The National Library of Wales has just launched its online newspaper archive under the branding of ‘Welsh Newspapers Online’.  Very good it is too – even if it is still in ‘beta’.

For our area two newspapers have been included at this initial stage:

  1. Pembrokeshire Herald, 1844 – 1910
  2. Potters Electric News, 1859 – 1868.

The Library has plans to post more material during 2013.

Click here to read more about this digitisation project and to see a list of the newspapers which are now available and others to be added in due course.

Click here to search the archive.

Have fun!

PS. It’s free!

Kingsmoor Primitive Methodist Chapel, St Issells parish

Of all the non-conformist chapels shown on this map, the one with the best archive available to researchers is that for the Kingsmoor Primitive Methodist Chapel in St Issells parish. The chapel was part of the Pembroke Dock Primitive Methodist Circuit which covered several stations throughout the southern part of the county. Circuit baptism registers have survived and these cover much of Kingsmoor Chapel’s existence. The circuit minutes and various other documents are available too. What is missing are registers for the first twenty years or so of the chapel’s life (from the late 1820s) together with anything covering marriages and burials. This is unfortunate because there was an extensive burial ground in use around the chapel although whether it was fully utilised is open to conjecture.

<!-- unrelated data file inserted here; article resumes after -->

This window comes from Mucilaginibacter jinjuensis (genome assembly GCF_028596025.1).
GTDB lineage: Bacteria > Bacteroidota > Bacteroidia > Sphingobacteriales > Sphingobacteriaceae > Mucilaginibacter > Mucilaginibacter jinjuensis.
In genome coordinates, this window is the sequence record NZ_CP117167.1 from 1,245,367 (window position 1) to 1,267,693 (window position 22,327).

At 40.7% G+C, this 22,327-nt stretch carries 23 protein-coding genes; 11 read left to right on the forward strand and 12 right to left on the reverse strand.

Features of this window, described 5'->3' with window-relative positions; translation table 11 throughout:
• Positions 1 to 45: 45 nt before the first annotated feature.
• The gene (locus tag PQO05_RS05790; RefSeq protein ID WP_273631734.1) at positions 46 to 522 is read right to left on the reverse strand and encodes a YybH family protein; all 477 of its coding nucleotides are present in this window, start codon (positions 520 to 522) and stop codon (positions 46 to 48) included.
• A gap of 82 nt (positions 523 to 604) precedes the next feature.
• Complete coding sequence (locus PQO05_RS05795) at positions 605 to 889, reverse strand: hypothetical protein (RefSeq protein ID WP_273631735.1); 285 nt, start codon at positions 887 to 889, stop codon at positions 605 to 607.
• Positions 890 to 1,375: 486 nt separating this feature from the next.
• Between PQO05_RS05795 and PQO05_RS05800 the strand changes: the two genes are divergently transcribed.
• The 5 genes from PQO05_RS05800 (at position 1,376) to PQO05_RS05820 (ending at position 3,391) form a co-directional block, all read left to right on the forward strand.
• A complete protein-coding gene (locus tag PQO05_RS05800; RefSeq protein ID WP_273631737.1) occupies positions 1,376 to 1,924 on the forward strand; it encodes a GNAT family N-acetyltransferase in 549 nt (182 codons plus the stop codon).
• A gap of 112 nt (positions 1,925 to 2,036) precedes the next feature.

(Former) Kingsmoor Primitive Methodist Chapel - picture reproduced with permission of Rosemary Bevan

(Former) Kingsmoor Primitive Methodist Chapel – picture reproduced with permission of Rosemary Bevan

This rich archive attracted Dr David Howell, an historian with local roots, to write an assessment of the circuit’s history which, for anyone with ancestry in the Saundersfoot area in the Victorian period, is worth reading.Ref 1 He raises three points I will explore in more depth in this post. Firstly, Howell discusses the vicissitudes the chapels faced, particularly during the national economic stagnation of the 1870s and 1880s, together with the consequent waves of emigration that hit membership and therefore funds. Table One illustrates this problem: three of the 1868 trustees emigrated, two with large families to Australia (John & Thomas Waters) and one to the south Wales coalfield (David John). But what is also pertinent is that many of John Phillips’ children moved to Glamorgan and those of William Phillips have evaded detection in the census from 1871 onwards. Later newspaper reports confirm that two of them lived in the US, a point that chimes with the note in the circuit minutes that 25 members of the circuit left for the US in the summer of 1871 ‘owing to the Kingsmoor coalmasters ceasing to work their pits’. The chapel lost much of its ‘next’ generation.

Another point that stands out in Howell’s article is that the Primitive Methodists consisted of and, importantly, were run by a mostly working class membership. The registers bear this out as does the following trustees’ list. (The term ‘engineer’ here typically refers to a man working with a pumping engine at the local pits rather than the modern associations of professional qualifications). In contrast the churchwardens of Begelly church were mainly farmers of more than 50 acres.